Yesterday the nominations for the next Turner Prize were unveiled, and the list is as much of a surprise to some of the nominees as it is to the public. Forensic Architecture, whose current exhibition at London’s ICA sheds light on state crimes and human rights abuses, told artnet “We don’t consider ourselves to be artists.” Eyal Weizman, the Israeli architect and director of the fifteen-strong group which contains investigative journalists, scientists and filmmakers, has said that while they are pleased that the nomination will widen the audience for their work, he has concerns about their research—which currently involves investigations into the Grenfell Tower fire and a torture prison in Syria—becoming part of the “art-industrial complex”. Luke Willis Thompson is another nominee for his Autoportrait, a video portrait of Diamond Reynolds. Joining them are two filmmakers: Naeem Mohaiemen, whose work explores legacies of decolonization and the politics of the radical left across the world, and Charlotte Prodger, nominated for her exhibition Bridgit/Stoneymollan Trail at Bergen Kunsthall.
A 2012 Turner Prize nominee has changed her name again. In 2012 she went by the name Spartacus Chetwynd. Now, the flamboyant performance artist has announced she will be known as Monster Chetwynd, according to an Instagram post from Sadie Coles HQ on Wednesday. The change from her previous alias, Marvin Gaye Chetwynd, comes a few weeks after the end of her show Ze & Per at the London gallery.
On Wednesday, Chicana photographer Laura Aguilar passed away at the age of fifty-eight. During her lifelong career, she powerfully and sensitively focused on her own life and the lives of the marginalized women around her. She only started to gain mainstream institutional recognition in the last few years, with a retrospective titled Show and Tell which is currently happening at the Frost Art Museum at Florida International University. In one famous work, the artist is shown standing in front of an image of Frida Kahlo (a reproduction of a self-portrait) with an affirmative caption about her own sense of self.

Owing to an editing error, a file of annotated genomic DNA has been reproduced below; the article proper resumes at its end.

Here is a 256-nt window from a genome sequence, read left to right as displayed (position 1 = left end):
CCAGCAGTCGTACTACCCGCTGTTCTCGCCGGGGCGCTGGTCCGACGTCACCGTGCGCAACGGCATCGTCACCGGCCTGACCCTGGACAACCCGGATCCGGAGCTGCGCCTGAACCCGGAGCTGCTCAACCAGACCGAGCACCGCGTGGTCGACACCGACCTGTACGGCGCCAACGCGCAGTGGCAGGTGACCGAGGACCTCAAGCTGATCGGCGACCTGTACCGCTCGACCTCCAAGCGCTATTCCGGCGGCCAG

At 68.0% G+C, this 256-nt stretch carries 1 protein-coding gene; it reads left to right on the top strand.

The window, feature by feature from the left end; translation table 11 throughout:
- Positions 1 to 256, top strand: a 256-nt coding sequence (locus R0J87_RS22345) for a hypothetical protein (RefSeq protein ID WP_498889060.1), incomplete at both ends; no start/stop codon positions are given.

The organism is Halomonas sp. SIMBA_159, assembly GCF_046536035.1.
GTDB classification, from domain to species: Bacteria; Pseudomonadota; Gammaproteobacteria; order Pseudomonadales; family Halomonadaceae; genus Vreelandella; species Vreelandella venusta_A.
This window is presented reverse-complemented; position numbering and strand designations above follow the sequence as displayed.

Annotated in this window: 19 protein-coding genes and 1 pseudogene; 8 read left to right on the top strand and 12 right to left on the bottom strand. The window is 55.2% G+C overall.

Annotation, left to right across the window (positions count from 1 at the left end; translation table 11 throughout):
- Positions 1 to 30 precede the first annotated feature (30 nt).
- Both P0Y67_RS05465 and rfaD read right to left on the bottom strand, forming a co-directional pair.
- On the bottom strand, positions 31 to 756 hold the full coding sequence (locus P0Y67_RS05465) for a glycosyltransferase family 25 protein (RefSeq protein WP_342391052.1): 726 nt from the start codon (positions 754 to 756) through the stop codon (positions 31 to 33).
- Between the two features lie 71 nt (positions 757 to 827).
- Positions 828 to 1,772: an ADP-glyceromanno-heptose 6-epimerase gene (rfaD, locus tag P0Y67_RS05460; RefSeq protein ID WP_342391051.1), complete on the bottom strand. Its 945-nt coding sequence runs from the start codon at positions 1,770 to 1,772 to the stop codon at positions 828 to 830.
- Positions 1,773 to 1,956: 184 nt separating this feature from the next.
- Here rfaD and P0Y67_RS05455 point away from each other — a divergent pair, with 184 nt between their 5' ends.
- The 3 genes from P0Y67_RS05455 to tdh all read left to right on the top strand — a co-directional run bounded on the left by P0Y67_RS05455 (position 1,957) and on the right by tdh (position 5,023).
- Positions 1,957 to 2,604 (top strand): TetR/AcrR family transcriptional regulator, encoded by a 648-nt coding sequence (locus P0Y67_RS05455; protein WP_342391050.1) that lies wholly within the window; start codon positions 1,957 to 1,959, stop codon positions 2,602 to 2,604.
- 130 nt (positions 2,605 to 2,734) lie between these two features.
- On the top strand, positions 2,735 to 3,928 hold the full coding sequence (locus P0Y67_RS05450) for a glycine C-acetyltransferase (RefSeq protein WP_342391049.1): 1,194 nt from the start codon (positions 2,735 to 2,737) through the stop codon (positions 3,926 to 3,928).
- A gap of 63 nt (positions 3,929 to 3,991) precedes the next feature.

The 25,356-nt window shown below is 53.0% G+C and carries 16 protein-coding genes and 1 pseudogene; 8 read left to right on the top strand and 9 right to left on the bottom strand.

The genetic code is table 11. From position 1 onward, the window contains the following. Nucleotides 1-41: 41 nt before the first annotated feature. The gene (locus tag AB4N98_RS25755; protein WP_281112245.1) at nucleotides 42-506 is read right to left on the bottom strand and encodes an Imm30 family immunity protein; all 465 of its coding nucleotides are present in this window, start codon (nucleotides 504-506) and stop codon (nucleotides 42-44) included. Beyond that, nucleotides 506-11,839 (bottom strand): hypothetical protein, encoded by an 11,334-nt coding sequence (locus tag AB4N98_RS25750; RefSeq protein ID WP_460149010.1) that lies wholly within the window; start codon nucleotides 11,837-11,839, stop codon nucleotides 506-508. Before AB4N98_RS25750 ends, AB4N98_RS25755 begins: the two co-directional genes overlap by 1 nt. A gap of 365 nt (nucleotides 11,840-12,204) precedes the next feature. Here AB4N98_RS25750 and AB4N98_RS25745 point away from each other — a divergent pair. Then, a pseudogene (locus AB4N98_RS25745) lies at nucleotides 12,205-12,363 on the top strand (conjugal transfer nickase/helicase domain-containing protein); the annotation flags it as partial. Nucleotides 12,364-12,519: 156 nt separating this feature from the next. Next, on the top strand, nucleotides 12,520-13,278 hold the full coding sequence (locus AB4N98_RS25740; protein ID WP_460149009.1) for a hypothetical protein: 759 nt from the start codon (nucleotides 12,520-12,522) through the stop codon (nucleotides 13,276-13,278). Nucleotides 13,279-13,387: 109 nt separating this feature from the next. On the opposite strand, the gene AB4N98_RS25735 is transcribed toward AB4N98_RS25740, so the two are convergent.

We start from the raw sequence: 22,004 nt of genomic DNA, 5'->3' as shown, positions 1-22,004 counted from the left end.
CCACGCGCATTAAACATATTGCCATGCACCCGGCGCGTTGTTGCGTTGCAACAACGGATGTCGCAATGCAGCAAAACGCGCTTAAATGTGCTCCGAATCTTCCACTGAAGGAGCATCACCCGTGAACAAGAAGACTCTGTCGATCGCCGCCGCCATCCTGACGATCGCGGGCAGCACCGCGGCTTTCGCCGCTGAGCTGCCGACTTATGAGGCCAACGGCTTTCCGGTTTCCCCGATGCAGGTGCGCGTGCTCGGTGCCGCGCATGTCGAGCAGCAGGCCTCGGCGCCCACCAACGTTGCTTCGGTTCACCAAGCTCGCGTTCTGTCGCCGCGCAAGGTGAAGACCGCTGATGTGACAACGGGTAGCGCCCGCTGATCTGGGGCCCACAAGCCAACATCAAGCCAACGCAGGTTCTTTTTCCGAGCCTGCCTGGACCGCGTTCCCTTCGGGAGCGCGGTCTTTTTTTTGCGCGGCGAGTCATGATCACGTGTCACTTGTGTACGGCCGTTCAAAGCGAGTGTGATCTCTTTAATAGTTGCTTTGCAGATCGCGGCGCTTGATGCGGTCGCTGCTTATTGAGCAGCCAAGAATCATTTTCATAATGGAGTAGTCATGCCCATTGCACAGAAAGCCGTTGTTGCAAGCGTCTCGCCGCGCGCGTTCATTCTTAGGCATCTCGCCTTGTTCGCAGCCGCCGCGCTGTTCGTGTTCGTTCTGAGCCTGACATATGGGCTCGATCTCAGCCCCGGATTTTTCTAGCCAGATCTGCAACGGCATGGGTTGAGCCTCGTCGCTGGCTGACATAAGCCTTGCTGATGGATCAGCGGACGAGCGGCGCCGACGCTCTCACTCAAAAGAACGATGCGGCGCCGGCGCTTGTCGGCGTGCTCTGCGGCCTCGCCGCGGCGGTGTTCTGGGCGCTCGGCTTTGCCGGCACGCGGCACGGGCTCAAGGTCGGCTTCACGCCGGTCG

There was good news for Kahlo’s family this week as the artist’s great-niece Mara de Anda Romeo successfully gained a temporary injunction against American toymaker Mattel, stopping them from selling a Frida Kahlo Barbie doll in Mexico. The doll, which is part of the brand’s “Inspiring Women” series, was criticized by many, including Salma Hayek, when it was released last month, for its failure to recreate Kahlo’s unibrow, and for slimming down her figure. Mattel has stated that they were granted the right to make the doll from the Panama-based Frida Kahlo Corporation, which claims to have gained the rights to Kahlo’s image from her niece Isolda Pinedo Kahlo, but a Mexico City judge has ruled that the company must stop using the “brand, image and work of the illustrious painter Frida Kahlo” without permission from the Kahlo family.